There are competing theories as to where Chicago’s “Second City” nickname originated. Some trace the moniker to a New Yorker story by A.J. Liebling; others frame the nickname in a more positive light, as a testament to the “Second City” built after the devastating fire that nearly destroyed the burgeoning metropolis in 1871.
Whatever the origin, Chicago (and its surrounding region) is quickly becoming a “Second City” when it comes to the use of innovative strategies such as green infrastructure to address stormwater runoff and sewage overflows. A draft agreement (or consent decree) between the Metropolitan Water Reclamation District (MWRD) and USEPA will do little to change that, as my colleague Ann Alexander describes (she also provides a link to the comment letter NRDC and our partners filed today). Which is really surprising, given the City of Chicago’s nationally recognized leadership on many aspects of green infrastructure (more on that below and in our report, Rooftops to Rivers II).
MWRD is the Chicago region’s wastewater utility. They have the admittedly thankless job of carrying sewage from 125 communities across Cook County to huge treatment plants…except when they don’t. Anytime we get more than 2/3 of an inch of rain – about 90 percent of the time – the system fails. Basements flood. Untreated sewage is mixed with stormwater and released in the Chicago River and, when it rains particularly hard, Lake Michigan.
That’s because Chicago, like a lot of older Midwestern and northeastern cities, has a combined sewer system. Raw sewage (think of all those flushed toilets) and stormwater runoff are combined in the same system of pipes leading to sewage treatment plants. When the treatment facility can’t handle the volume, pipes back up, forcing this toxic mix into our waterbodies.
But, in a lot of cities – like New York, Cleveland, Philadelphia and Washington, DC – USEPA or state agencies are requiring the use of green infrastructure to mitigate the problems caused by stormwater and provide an array of additional benefits. Green infrastructure is the use of natural and built systems such as wetlands, green roofs, rain gardens, bioswales, street trees and porous pavement that infiltrate or otherwise capture rain before it enters the sewer system, where it can potentially cause sewage overflows and basement flooding.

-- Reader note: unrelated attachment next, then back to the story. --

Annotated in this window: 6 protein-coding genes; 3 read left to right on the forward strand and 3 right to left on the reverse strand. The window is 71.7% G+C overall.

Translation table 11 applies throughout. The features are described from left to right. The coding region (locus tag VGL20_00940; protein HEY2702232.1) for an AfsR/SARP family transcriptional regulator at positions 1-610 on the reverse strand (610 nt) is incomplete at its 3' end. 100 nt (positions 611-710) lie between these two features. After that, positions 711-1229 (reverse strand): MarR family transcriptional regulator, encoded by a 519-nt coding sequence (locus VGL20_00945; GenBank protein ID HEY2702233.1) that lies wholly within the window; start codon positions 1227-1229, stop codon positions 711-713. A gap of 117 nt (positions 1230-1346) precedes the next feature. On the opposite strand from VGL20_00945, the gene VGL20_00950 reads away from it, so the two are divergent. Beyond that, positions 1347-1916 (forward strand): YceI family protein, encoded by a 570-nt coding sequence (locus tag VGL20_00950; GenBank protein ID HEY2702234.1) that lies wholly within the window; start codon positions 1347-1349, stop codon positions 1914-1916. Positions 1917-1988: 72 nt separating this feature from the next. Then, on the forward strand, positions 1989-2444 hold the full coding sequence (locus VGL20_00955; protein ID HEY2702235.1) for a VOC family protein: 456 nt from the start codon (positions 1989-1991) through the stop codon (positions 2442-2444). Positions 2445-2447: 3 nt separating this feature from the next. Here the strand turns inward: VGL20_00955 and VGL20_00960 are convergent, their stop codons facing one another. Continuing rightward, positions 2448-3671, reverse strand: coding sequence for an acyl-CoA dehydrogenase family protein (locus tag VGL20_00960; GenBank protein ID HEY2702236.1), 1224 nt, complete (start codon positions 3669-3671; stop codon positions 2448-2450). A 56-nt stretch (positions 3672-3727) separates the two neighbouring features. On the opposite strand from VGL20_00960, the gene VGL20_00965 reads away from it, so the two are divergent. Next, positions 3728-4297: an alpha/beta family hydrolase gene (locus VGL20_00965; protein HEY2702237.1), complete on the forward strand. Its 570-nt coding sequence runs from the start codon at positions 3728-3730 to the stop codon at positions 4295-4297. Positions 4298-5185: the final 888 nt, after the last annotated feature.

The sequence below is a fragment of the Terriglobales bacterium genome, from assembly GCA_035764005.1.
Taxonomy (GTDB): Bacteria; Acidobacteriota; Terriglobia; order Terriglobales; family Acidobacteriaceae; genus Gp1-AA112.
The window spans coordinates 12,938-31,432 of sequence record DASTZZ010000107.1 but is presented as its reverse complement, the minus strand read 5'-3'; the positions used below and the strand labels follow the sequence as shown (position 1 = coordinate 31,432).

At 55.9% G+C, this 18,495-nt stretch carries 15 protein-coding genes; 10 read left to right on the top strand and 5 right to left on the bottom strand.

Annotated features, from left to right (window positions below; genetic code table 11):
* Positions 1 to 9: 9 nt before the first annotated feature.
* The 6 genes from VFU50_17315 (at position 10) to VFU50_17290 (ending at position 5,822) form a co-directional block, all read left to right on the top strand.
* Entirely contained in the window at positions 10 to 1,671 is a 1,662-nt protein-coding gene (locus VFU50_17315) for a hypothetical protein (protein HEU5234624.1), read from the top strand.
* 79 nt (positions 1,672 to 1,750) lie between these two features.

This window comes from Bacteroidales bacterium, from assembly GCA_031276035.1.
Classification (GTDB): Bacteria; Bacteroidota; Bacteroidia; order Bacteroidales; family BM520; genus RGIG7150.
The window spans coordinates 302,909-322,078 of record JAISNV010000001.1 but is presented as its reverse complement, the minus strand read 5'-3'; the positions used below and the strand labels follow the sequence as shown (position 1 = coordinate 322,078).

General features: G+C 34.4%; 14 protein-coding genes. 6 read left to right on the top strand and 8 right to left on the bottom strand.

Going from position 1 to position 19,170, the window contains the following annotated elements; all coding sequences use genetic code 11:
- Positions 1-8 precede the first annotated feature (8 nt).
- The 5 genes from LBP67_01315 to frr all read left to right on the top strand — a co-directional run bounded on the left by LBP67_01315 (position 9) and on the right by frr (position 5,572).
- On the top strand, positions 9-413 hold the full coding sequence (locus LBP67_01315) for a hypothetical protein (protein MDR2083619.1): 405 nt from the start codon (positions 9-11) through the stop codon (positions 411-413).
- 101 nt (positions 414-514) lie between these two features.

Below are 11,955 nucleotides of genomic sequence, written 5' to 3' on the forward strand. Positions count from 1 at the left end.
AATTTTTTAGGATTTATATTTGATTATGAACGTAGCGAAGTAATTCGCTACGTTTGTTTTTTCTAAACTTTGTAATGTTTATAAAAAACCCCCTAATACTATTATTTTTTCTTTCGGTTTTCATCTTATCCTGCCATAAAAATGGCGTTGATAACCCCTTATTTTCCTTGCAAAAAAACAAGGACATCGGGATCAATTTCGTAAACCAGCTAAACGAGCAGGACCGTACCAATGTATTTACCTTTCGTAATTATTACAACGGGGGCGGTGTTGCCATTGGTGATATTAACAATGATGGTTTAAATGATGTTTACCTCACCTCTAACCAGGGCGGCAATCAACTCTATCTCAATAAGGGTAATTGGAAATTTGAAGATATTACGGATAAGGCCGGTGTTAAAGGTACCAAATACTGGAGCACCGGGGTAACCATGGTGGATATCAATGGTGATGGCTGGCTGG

Photo courtesy of Sean Foltz, American Rivers
Just last week, New York State and New York City announced an administrative consent order that requires the city to invest more than $1 billion on green infrastructure over 20 years, as NRDC’s Executive Director, Peter Lehner, describes. The order includes the retrofit of 10 percent of the impervious area served by the city’s combined sewer system to manage the first inch of runoff onsite. Not only will this investment make New York’s waterbodies cleaner, but it will beautify communities, improve air quality, and cut energy costs.
New York’s announcement follows the execution of a landmark agreement between the Pennsylvania Department of Environmental Protection and the City of Philadelphia that commits Philadelphia to a series of performance targets that will transform at least one-third of the city’s impervious space to “greened acres” over the next 25 years, with an estimated green infrastructure investment of at least $1.67.
And, just six hours east of Chicago, the Cleveland area’s Northeast Ohio Regional Sewer District (NEORSD) will invest $42 million over eight years to implement green infrastructure projects, preventing 44 million gallons of sewage and stormwater from entering Lake Erie annually. NEORSD also the ability to propose a “gray for green” substitution, if they find that the green infrastructure elements exceed performance and cost expectations.
The GI investment in the MWRD decree pales in comparison to what other cities are required to do. There is one number that might jump out at you -- the requirement to develop retention capacity for 10,000,000 gallons of rainwater over a 15-year period. That may sound like a lot, but it’s the equivalent of retaining just 0.57 inches over one square mile of MWRD’s 883-acre service area.
What makes this all the more unfathomable is the investment many cities in MWRD’s region are already making in green infrastructure, on their own and in partnership with nonprofit and private organizations. My colleagues at the Center for Neighborhood Technology put together a spreadsheet identifying more than 160 green infrastructure projects across northeastern Illinois.
And, as I mentioned earlier, the City of Chicago has long been considered a leader in green infrastructure. It has more green roofs than any other city in North America – almost 5.5 million square feet and literally growing every day. Its Climate Action Plan contains goals to both increase that number, as well as the amount of street trees in the city, in recognition of their stormwater as well as climate adaptation benefits. And, the City’s green alley program, which replaces worn out alleys with permeable pavement, has been so successful that it’s gone from a pilot program to standard practice.
Photo courtesy of Chicago Department of Transportation
MWRD and USEPA had the opportunity to build on this work and take it to the next level, potentially transforming the region as New York, Philadelphia and Cleveland are transforming theirs. But instead, they chose the status quo.
And the status quo will forever relegate Chicago and the region to “Second City” status, per A. J. Liebling’s definition – and that’s a place no one wants to be when it comes to sewage.